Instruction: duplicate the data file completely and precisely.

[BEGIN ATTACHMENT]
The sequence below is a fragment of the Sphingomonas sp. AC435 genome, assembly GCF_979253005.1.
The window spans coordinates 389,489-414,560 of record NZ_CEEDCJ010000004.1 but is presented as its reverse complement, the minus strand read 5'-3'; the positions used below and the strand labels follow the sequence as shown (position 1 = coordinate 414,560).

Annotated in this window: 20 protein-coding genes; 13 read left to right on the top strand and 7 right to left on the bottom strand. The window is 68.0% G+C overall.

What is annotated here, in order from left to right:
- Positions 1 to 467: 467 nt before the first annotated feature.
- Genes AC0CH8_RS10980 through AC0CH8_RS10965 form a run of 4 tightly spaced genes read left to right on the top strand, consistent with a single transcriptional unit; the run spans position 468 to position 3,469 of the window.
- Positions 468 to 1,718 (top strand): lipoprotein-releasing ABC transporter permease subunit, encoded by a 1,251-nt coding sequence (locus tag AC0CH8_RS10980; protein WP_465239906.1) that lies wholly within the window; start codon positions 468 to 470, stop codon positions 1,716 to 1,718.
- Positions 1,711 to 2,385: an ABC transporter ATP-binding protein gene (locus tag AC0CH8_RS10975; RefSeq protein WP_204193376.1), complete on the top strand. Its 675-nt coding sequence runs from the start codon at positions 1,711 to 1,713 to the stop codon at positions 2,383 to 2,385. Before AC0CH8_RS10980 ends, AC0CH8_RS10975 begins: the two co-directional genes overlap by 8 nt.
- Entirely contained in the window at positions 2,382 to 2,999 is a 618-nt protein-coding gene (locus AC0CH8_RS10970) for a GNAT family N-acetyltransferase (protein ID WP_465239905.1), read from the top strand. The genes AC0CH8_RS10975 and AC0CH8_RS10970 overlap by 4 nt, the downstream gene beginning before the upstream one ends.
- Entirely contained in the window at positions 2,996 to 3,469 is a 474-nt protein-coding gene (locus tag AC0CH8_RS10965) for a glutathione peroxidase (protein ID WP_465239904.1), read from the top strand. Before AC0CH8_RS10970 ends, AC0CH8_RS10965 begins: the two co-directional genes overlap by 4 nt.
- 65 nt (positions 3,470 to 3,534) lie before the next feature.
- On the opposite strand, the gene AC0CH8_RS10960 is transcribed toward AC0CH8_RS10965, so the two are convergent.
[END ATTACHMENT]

The sequence below is a fragment of the Sphingomonas sp. AC435 genome, assembly GCF_979253005.1.
The window spans coordinates 389,489-414,560 of record NZ_CEEDCJ010000004.1 but is presented as its reverse complement, the minus strand read 5'-3'; the positions used below and the strand labels follow the sequence as shown (position 1 = coordinate 414,560).

Annotated in this window: 20 protein-coding genes; 13 read left to right on the top strand and 7 right to left on the bottom strand. The window is 68.0% G+C overall.

What is annotated here, in order from left to right:
- Positions 1 to 467: 467 nt before the first annotated feature.
- Genes AC0CH8_RS10980 through AC0CH8_RS10965 form a run of 4 tightly spaced genes read left to right on the top strand, consistent with a single transcriptional unit; the run spans position 468 to position 3,469 of the window.
- Positions 468 to 1,718 (top strand): lipoprotein-releasing ABC transporter permease subunit, encoded by a 1,251-nt coding sequence (locus tag AC0CH8_RS10980; protein WP_465239906.1) that lies wholly within the window; start codon positions 468 to 470, stop codon positions 1,716 to 1,718.
- Positions 1,711 to 2,385: an ABC transporter ATP-binding protein gene (locus tag AC0CH8_RS10975; RefSeq protein WP_204193376.1), complete on the top strand. Its 675-nt coding sequence runs from the start codon at positions 1,711 to 1,713 to the stop codon at positions 2,383 to 2,385. Before AC0CH8_RS10980 ends, AC0CH8_RS10975 begins: the two co-directional genes overlap by 8 nt.
- Entirely contained in the window at positions 2,382 to 2,999 is a 618-nt protein-coding gene (locus AC0CH8_RS10970) for a GNAT family N-acetyltransferase (protein ID WP_465239905.1), read from the top strand. The genes AC0CH8_RS10975 and AC0CH8_RS10970 overlap by 4 nt, the downstream gene beginning before the upstream one ends.
- Entirely contained in the window at positions 2,996 to 3,469 is a 474-nt protein-coding gene (locus tag AC0CH8_RS10965) for a glutathione peroxidase (protein ID WP_465239904.1), read from the top strand. Before AC0CH8_RS10970 ends, AC0CH8_RS10965 begins: the two co-directional genes overlap by 4 nt.
- 65 nt (positions 3,470 to 3,534) lie before the next feature.
- On the opposite strand, the gene AC0CH8_RS10960 is transcribed toward AC0CH8_RS10965, so the two are convergent.